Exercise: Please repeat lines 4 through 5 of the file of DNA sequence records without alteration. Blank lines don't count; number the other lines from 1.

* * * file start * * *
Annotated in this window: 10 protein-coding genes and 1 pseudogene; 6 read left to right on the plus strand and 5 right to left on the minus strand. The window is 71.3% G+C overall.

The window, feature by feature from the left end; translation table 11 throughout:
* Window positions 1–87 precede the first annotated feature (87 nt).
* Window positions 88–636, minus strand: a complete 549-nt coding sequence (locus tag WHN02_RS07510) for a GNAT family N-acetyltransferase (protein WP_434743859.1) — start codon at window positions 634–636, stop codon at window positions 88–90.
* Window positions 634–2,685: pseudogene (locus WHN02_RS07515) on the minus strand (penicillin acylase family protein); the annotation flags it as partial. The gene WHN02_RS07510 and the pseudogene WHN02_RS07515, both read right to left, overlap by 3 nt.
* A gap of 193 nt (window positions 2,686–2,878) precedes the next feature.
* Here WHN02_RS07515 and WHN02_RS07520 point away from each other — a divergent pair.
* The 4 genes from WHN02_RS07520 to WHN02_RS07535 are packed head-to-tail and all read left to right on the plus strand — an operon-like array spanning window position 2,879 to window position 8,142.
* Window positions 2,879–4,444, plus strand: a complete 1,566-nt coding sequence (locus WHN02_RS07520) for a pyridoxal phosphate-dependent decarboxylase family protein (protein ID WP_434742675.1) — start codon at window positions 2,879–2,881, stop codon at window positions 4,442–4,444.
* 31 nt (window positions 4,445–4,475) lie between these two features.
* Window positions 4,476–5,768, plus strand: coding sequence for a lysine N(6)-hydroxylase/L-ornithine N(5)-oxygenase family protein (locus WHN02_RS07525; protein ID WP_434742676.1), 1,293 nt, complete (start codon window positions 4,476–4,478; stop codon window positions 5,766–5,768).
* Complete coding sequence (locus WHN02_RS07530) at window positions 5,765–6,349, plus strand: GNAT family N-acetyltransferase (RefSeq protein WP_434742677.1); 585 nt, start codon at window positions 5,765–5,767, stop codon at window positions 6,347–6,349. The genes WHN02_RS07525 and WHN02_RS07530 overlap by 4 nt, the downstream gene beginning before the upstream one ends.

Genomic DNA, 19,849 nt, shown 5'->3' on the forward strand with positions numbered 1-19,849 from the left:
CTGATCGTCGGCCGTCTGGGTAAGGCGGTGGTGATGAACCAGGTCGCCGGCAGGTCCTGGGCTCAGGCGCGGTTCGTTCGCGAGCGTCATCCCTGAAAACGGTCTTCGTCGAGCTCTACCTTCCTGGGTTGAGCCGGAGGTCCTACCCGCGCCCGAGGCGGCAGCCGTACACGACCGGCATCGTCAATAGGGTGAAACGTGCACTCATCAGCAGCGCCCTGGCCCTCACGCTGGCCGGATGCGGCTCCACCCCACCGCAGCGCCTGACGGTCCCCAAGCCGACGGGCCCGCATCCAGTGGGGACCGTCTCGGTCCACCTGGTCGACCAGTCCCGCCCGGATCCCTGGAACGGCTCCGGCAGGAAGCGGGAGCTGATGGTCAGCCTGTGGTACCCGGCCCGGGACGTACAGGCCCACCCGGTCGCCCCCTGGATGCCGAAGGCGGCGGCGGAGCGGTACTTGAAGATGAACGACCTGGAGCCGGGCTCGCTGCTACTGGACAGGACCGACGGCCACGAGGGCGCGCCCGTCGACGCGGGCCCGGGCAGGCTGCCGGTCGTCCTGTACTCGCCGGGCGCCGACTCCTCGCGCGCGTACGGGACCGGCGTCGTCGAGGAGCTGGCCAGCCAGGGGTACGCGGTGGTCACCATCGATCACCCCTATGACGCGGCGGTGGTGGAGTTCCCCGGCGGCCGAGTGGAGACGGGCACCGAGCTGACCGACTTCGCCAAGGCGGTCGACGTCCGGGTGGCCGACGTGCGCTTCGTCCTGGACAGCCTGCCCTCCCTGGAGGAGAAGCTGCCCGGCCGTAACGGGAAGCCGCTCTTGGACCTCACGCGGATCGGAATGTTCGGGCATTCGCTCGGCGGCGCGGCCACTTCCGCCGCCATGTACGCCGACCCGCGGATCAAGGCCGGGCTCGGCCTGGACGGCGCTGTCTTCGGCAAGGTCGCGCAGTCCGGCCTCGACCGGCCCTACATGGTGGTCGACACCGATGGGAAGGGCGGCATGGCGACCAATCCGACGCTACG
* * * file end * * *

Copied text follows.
* Window positions 88–636, minus strand: a complete 549-nt coding sequence (locus tag WHN02_RS07510) for a GNAT family N-acetyltransferase (protein WP_434743859.1) — start codon at window positions 634–636, stop codon at window positions 88–90.
* Window positions 634–2,685: pseudogene (locus WHN02_RS07515) on the minus strand (penicillin acylase family protein); the annotation flags it as partial. The gene WHN02_RS07510 and the pseudogene WHN02_RS07515, both read right to left, overlap by 3 nt.